Iterative method for fixed point of a mapping with domain and range contained in $\mathbb{R}^{2}$

Let $$X$$ be a metric space and $$T:X\rightarrow X$$ be a function. A point $$x\in X$$ is called a fixed point of $$T$$ if $$x=Tx$$. For example, if $$X=[0,1]$$ and $$Tx=\frac{x}{2}$$ then $$T$$ has a unique fixed point $$x=0$$. Now I can compute this fixed by the iterative method $$x_{n}=Tx_{n-1}$$ where $$n=1,2,3,...$$ and $$x_{0}\in X$$ is any initial guess. My code is the following

T[x_] := T[x] = (x/2)
x[0] = 0.1;
x[n_] := x[n] = T[x[n - 1]]
NumberForm[a1 = Table[x[i], {i, 0, 20}], 4]


After run this, I get the values as

0.1, 0.05, 0.025, 0.0125, 0.00625, 0.003125, 0.0015625


Now I have a problem in coding and no idea how I set the code similar to my above code when the domain and range are in $$\mathbb{R}^{2}$$. For example if $$X=[0,1]\times [0,1]$$ and set $$T:X\rightarrow X$$ by $$T(x,y)=(\frac{x}{2},\frac{y}{3})$$ then $$(0,0)$$ is the unique fixed point of $$T$$. Now how is compute this fixed point by the iterative method above in this case in mathematica?

• You can represent points as lists with 2 elements, e.g. T[{x_,y_}] := {x/2,y/3}. Commented Nov 19, 2022 at 10:18

• Iterative the mapping Apply[{x, y} |-> {x/2, y/3}].
pts = NestList[Apply[{x, y} |-> {x/2, y/3}], {20., 10.}, 10]
Arrow /@ Partition[pts, 2, 1]}, Axes -> True]


• Calculate the fixed point by DiscrteLimit.
DiscreteLimit[
RSolveValue[{x[n + 1] == x[n]/2, y[n + 1] == y[n]/3, x[0] == x0,
y[0] == y0}, {x[n], y[n]}, n], n -> ∞]


{0,0}

Try

FixedPoint[(#/2) &, x, 10]
(* x/1024 *)


and play with its last argument 10, 15, 100...

Have fun!

2-D Fixed-point iteration to solve Lame-Embden integral equation with matrix multiplication

You can modify the attached code for your or another problem. The code shows how to deal with finding a root via the fixed-point iteration in 2D.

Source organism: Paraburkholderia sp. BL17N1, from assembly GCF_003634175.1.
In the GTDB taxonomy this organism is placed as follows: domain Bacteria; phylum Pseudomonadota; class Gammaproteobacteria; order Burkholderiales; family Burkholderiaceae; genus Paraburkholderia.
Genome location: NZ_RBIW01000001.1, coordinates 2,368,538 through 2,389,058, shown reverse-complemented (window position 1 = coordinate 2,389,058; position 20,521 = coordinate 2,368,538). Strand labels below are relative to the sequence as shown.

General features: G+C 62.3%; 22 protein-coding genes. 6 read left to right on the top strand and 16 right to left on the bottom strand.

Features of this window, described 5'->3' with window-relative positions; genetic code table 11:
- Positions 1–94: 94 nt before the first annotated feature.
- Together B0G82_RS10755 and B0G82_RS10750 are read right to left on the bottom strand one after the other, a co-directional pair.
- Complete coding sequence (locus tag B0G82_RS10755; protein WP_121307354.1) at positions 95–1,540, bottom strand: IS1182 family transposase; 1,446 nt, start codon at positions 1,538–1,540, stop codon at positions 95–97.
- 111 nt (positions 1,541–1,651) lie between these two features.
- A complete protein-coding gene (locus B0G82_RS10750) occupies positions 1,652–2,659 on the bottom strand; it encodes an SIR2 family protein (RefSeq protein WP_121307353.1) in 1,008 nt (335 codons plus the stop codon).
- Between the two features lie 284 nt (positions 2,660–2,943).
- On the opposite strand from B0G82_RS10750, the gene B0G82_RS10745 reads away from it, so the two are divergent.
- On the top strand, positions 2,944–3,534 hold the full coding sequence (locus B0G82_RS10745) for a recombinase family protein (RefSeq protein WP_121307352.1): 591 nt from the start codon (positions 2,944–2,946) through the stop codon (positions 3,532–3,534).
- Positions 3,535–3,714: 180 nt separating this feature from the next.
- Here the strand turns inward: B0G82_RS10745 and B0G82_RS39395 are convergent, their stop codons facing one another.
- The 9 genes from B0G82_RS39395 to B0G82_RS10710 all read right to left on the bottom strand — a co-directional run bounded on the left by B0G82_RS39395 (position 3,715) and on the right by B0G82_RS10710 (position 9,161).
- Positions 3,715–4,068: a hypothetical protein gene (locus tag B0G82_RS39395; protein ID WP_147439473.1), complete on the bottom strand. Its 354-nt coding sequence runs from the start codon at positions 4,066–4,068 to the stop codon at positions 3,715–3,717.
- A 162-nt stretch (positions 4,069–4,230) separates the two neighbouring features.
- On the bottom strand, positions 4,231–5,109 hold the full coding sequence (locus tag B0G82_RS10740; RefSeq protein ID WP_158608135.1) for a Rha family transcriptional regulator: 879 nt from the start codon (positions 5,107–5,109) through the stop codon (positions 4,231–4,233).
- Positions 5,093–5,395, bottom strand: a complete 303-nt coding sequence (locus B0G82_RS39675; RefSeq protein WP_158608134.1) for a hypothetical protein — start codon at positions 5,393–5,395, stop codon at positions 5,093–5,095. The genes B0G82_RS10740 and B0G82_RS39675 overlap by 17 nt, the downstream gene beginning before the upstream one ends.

For example, you have a Lame-Emden equation in the integral form $$h(x)=1+\int _0^R\frac{y^2}{\max (x,y)}\,\,h(y)\,y\,\text{dy}$$ where $$R$$ is a positive constant, e.g. star radius. Namely, the smallest real root of $$h(R)=0$$. The problem can be discretized using the grid $$x_i= \left(i-\frac{1}{2}\right)\text{\Delta x},\,\,\,i=1,\text{...},n$$

where $$\Delta x=\frac{R}{n}$$ is the grid spacing. Using the mid-point rule, integration amounts to matrix multiplication, i.e. our integral equation can be written as $$h_i=1+\sum _{j=1}^n M_{\text{ij}} h_j$$ where $$h_i=h (x_i)$$ and $$M_{\text{ij}}=\text{\Delta x}\text{ }\left(\frac{x_j^2}{\max \left(x_i,x_j\right)}-x_j\right)$$ Therefore, we can solve our equation by iterating the matrix as follows $$h_{\text{new}}=1+M\cdot h_{\text{old}}$$ As an initial guess, use $$h_i=h (x_i)=1$$

n=32; R=Pi; step=R/n; (*inputs*)
(* equidistant x-grid; mid-point rule allows to avoid origin, i.e. division by 0*)
x=Table[(i-0.5)*step, {i,1,n}];
(*We conversed the integral eq. into discrete summation. The scheme relies on matrix multiplication.*)
M=step*Table[(x[[j]])^2/Max[x[[i]],x[[j]]]-x[[j]], {i,1,n}, {j,1,n}];(*matrix updated at each step*)
(*we start from vector of 1's; next the vector of solutions at each grid is updated*)
h=Table[1., {i,1,n}];
err = ConstantArray[1, {100}]; (*for pre-allocation*)
count = ConstantArray[1, {100}];

eps = 10^(-14);
MaxIter = 100;
k=2;

While[k<= MaxIter && err[[k-1]] > eps, (*impose conditions*)
hold=h; (*start*)
hnext = 1+M . hold; (*dot vector onto matrix to update*)
err[[k]] = Norm[hnext-hold]; (*errors*)
h=hnext;
count[[k]]=k;
k++];
(*To display results*)
errors=Transpose[{count=DeleteCases[count,1]-1,DeleteCases[err, 1]}];

We can plot obtained numerical estimation of the root whose value approximates to the $$\pi$$ value, as it is demonstrated in the image below. Let's plot the solution
ListPlot[Transpose[{x,h}],